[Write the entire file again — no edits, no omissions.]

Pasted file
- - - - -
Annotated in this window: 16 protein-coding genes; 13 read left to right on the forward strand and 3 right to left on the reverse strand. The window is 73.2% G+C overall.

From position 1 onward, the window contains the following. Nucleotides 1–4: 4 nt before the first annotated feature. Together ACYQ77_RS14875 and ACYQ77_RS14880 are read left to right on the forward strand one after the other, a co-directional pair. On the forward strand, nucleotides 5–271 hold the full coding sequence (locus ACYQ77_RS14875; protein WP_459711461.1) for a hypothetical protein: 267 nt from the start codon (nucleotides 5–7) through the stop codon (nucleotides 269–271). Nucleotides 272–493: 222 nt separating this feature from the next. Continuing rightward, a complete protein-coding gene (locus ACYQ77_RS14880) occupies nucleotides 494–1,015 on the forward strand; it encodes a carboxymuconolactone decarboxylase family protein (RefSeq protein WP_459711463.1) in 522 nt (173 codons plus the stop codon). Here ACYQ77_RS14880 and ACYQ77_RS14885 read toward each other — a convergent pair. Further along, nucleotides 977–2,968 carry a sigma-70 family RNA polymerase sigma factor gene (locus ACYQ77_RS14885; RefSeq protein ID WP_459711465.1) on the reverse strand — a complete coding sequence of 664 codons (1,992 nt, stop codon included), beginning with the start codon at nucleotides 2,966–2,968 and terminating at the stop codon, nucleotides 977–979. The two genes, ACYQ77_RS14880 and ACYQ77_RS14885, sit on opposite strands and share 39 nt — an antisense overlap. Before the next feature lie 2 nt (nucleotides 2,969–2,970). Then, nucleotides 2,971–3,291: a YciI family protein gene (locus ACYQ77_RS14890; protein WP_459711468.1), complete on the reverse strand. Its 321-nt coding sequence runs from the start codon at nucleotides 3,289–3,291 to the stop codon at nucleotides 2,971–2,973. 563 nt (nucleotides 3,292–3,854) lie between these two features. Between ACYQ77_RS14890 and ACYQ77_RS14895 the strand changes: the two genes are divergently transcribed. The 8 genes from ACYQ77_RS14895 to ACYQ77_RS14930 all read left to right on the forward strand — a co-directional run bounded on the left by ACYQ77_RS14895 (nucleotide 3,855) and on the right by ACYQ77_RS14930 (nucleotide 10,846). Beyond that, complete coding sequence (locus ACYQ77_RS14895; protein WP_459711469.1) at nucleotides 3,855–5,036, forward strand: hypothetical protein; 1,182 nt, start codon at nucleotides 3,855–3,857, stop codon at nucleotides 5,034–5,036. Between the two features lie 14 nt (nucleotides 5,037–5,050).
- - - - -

Annotated in this window: 16 protein-coding genes; 13 read left to right on the forward strand and 3 right to left on the reverse strand. The window is 73.2% G+C overall.

From position 1 onward, the window contains the following. Nucleotides 1–4: 4 nt before the first annotated feature. Together ACYQ77_RS14875 and ACYQ77_RS14880 are read left to right on the forward strand one after the other, a co-directional pair. On the forward strand, nucleotides 5–271 hold the full coding sequence (locus ACYQ77_RS14875; protein WP_459711461.1) for a hypothetical protein: 267 nt from the start codon (nucleotides 5–7) through the stop codon (nucleotides 269–271). Nucleotides 272–493: 222 nt separating this feature from the next. Continuing rightward, a complete protein-coding gene (locus ACYQ77_RS14880) occupies nucleotides 494–1,015 on the forward strand; it encodes a carboxymuconolactone decarboxylase family protein (RefSeq protein WP_459711463.1) in 522 nt (173 codons plus the stop codon). Here ACYQ77_RS14880 and ACYQ77_RS14885 read toward each other — a convergent pair. Further along, nucleotides 977–2,968 carry a sigma-70 family RNA polymerase sigma factor gene (locus ACYQ77_RS14885; RefSeq protein ID WP_459711465.1) on the reverse strand — a complete coding sequence of 664 codons (1,992 nt, stop codon included), beginning with the start codon at nucleotides 2,966–2,968 and terminating at the stop codon, nucleotides 977–979. The two genes, ACYQ77_RS14880 and ACYQ77_RS14885, sit on opposite strands and share 39 nt — an antisense overlap. Before the next feature lie 2 nt (nucleotides 2,969–2,970). Then, nucleotides 2,971–3,291: a YciI family protein gene (locus ACYQ77_RS14890; protein WP_459711468.1), complete on the reverse strand. Its 321-nt coding sequence runs from the start codon at nucleotides 3,289–3,291 to the stop codon at nucleotides 2,971–2,973. 563 nt (nucleotides 3,292–3,854) lie between these two features. Between ACYQ77_RS14890 and ACYQ77_RS14895 the strand changes: the two genes are divergently transcribed. The 8 genes from ACYQ77_RS14895 to ACYQ77_RS14930 all read left to right on the forward strand — a co-directional run bounded on the left by ACYQ77_RS14895 (nucleotide 3,855) and on the right by ACYQ77_RS14930 (nucleotide 10,846). Beyond that, complete coding sequence (locus ACYQ77_RS14895; protein WP_459711469.1) at nucleotides 3,855–5,036, forward strand: hypothetical protein; 1,182 nt, start codon at nucleotides 3,855–3,857, stop codon at nucleotides 5,034–5,036. Between the two features lie 14 nt (nucleotides 5,037–5,050).